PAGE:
Genesis 16:1-6

161 Now, Sarai, Abram’s wife, had not borne him children. She had an Egyptian slavegirl named Hagar. 2 Sarai said to Abram, “The Lord has kept me from bearing children. Pray, come to bed with my slavegirl. Perhaps I will be sonned through her.” Abram listened to the voice of Sarai. 
     3 Sarai, Abram’s wife, took Hagar the Egyptian, her slavegirl, after Abram was settled for ten years in the land of Canaan, and gave her to her husband, Abram, as a wife. 4 He came to bed with Hagar, and she became pregnant. When she realized that she was pregnant, her mistress was lowered in her eyes. 5 Sarai said to Abram, “This wrong is your fault. I put my slavegirl in your lap, and when she saw she was pregnant, she lost respect for me. May YHWH see justice done between me and you!”
     6 Abram said to Sarai, “Look, she’s your slavegirl; do whatever seems good to you.” Sarai bullied her, and she fled from Sarai.

Having participated in a dramatic ritual beyond becoming blood brothers, that contained a threat if it is broken, a question about the promise of offspring needs to be considered—what happens if G*D’s side of the bargain is not kept? Best to not overthink this and proceed to help G*D out by all possible means.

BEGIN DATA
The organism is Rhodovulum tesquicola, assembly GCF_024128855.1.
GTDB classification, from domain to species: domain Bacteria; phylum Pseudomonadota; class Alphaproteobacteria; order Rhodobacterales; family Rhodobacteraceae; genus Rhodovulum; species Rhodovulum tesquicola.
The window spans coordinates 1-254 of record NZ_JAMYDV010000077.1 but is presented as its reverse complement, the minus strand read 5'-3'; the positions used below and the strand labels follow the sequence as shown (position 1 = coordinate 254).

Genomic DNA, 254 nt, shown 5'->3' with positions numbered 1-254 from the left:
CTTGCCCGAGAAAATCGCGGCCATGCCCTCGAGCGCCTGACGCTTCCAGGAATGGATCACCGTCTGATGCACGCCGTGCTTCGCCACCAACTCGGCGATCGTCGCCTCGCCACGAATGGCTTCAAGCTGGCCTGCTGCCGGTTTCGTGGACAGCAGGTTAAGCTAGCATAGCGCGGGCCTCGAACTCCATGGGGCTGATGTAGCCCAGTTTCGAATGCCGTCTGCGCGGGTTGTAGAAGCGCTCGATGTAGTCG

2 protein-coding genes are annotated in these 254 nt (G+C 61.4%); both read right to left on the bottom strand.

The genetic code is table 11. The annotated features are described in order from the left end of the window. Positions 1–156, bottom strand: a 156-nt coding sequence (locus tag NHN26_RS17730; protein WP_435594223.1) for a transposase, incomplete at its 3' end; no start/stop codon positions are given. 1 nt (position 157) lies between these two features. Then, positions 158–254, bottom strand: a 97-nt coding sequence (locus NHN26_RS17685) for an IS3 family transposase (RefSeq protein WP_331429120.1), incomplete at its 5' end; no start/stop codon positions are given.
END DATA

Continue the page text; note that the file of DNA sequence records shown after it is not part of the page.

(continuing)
Immediately after this bloody, flaming, ritual, we are reminded that Sarai remains childless. Speculation is available at all times, and this moment in particular. Abram had not been sworn to secrecy about the ritual; did he tell Sarai about it? If so, she may have decided this promise-business had gone on long enough and it was time for her to do her part—step away and place her slavegirl on Abram’s lap herself.

Sarai is quite thorough in her actions. Presumably, there is another ritual that now happens when Hagar is promoted to Abram’s wife. Some translations bowdlerize this action by calling Hagar a concubine rather than a wife, but the Hebrew uses the same terms for Hagar as was used to describe Sarai at the beginning of the chapter—“wife.”

All is well and good in theory. When Hagar conceives, relationships change. Who’s the real “wife” now? Sarai feels slighted, diminished, demoted. Hagar has usurped the process of inheritance. Abram’s family tree will have Hagar as the main branch and Sarai as a dried-up side twig.

Sarai had been put aside as a “wife” once already, in Egypt. Now she is set aside as a “wife” who could not bear Abram a son (remember this is a patriarchal story).

Having contrived a situation, Sarai now complains about it. Coming to Abram, Sarai brings an ultimatum beyond rituals and promises—“Choose, now, whether I remain your wife!” We do not know what went into Abram’s response beyond Sarai’s famous beauty and years of common experience. All we know is that Abram washed his hands and left Hagar in Sarai’s. Whereupon, Sarai bullied Hagar until she fled into a deadly desert as the last best choice left her.

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